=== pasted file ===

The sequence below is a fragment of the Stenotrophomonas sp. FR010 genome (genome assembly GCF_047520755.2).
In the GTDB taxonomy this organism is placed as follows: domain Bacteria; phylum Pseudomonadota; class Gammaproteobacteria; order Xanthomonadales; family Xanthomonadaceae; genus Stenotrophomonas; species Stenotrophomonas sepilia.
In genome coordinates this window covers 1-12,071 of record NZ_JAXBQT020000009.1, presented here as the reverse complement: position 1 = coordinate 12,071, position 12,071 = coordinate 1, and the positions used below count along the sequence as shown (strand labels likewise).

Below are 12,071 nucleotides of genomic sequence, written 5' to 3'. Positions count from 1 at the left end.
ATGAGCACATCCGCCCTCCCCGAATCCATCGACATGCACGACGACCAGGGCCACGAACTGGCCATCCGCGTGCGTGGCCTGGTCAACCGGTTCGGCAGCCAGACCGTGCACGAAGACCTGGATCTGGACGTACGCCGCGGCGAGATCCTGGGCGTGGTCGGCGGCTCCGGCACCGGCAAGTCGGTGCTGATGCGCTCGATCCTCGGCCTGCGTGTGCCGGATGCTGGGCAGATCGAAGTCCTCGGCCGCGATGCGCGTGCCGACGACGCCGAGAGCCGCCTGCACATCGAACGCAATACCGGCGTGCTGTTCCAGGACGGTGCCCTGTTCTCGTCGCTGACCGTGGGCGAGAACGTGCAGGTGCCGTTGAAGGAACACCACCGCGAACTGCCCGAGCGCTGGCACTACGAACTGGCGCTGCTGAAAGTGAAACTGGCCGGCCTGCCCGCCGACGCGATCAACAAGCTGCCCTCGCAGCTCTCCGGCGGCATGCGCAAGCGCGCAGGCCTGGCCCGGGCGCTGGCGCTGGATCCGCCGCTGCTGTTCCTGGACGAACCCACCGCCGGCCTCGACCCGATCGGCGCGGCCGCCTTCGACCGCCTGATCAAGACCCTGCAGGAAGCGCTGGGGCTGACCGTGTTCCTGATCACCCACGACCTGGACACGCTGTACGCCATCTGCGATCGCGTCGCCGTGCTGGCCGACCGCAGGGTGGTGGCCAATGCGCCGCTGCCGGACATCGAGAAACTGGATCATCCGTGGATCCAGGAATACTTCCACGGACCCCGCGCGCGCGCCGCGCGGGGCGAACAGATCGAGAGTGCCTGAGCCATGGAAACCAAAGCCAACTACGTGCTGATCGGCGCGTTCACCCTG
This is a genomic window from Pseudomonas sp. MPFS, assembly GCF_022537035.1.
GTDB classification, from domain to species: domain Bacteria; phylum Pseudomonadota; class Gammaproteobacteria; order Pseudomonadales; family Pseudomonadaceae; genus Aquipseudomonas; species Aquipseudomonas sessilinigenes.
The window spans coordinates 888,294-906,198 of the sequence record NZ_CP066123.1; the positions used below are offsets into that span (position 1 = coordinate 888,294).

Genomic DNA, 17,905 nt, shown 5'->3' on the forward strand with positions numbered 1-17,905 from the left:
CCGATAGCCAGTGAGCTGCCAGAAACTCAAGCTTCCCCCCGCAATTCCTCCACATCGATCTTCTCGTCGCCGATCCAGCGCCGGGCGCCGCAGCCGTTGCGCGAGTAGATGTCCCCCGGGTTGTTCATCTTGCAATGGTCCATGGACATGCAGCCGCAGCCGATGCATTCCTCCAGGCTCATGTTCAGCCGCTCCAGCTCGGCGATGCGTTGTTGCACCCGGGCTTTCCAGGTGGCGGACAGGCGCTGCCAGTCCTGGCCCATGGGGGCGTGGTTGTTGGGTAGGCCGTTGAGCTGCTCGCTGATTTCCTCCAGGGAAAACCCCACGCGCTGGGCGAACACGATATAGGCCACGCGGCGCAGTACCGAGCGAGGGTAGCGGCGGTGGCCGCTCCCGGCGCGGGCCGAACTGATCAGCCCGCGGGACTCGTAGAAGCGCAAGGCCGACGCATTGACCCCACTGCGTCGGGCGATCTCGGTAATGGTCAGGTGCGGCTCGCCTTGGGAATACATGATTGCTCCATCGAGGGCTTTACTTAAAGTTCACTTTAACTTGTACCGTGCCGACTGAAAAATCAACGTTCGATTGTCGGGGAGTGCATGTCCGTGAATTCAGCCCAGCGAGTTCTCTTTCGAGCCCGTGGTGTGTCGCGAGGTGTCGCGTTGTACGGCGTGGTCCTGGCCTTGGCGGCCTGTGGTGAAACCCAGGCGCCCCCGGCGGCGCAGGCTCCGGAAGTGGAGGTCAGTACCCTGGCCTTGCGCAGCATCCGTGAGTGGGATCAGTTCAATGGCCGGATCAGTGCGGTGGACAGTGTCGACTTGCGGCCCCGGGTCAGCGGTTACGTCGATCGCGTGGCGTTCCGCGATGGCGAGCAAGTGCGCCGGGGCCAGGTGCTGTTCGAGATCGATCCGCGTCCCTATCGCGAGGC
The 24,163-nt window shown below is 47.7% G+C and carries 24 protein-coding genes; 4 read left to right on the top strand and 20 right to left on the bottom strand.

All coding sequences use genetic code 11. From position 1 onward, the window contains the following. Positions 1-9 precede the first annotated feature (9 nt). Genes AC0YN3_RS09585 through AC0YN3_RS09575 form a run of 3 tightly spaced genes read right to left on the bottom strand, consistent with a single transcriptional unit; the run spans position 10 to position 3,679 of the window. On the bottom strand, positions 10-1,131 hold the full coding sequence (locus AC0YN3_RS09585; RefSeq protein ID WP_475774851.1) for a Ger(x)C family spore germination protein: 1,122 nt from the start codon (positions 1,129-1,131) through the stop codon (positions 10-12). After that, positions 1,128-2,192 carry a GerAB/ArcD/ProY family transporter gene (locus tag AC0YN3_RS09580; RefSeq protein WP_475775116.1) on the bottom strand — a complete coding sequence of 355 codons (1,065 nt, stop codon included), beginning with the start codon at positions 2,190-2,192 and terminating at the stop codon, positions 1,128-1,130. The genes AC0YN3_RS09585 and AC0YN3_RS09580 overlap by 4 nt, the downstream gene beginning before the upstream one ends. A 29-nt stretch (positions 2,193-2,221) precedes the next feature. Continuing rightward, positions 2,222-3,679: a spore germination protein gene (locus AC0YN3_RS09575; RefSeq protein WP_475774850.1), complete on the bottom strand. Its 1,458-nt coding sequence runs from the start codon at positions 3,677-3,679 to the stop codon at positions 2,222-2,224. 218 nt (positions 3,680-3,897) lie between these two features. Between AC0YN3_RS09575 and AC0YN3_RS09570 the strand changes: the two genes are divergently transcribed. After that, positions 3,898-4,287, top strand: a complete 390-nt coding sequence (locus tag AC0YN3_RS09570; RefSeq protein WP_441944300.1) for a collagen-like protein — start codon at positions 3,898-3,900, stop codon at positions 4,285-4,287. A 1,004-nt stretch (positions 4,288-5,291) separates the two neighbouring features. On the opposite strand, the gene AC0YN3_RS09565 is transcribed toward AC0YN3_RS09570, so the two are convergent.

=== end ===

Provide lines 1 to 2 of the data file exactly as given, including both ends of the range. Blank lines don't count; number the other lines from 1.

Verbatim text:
The sequence below is a fragment of the Stenotrophomonas sp. FR010 genome (genome assembly GCF_047520755.2).
In the GTDB taxonomy this organism is placed as follows: domain Bacteria; phylum Pseudomonadota; class Gammaproteobacteria; order Xanthomonadales; family Xanthomonadaceae; genus Stenotrophomonas; species Stenotrophomonas sepilia.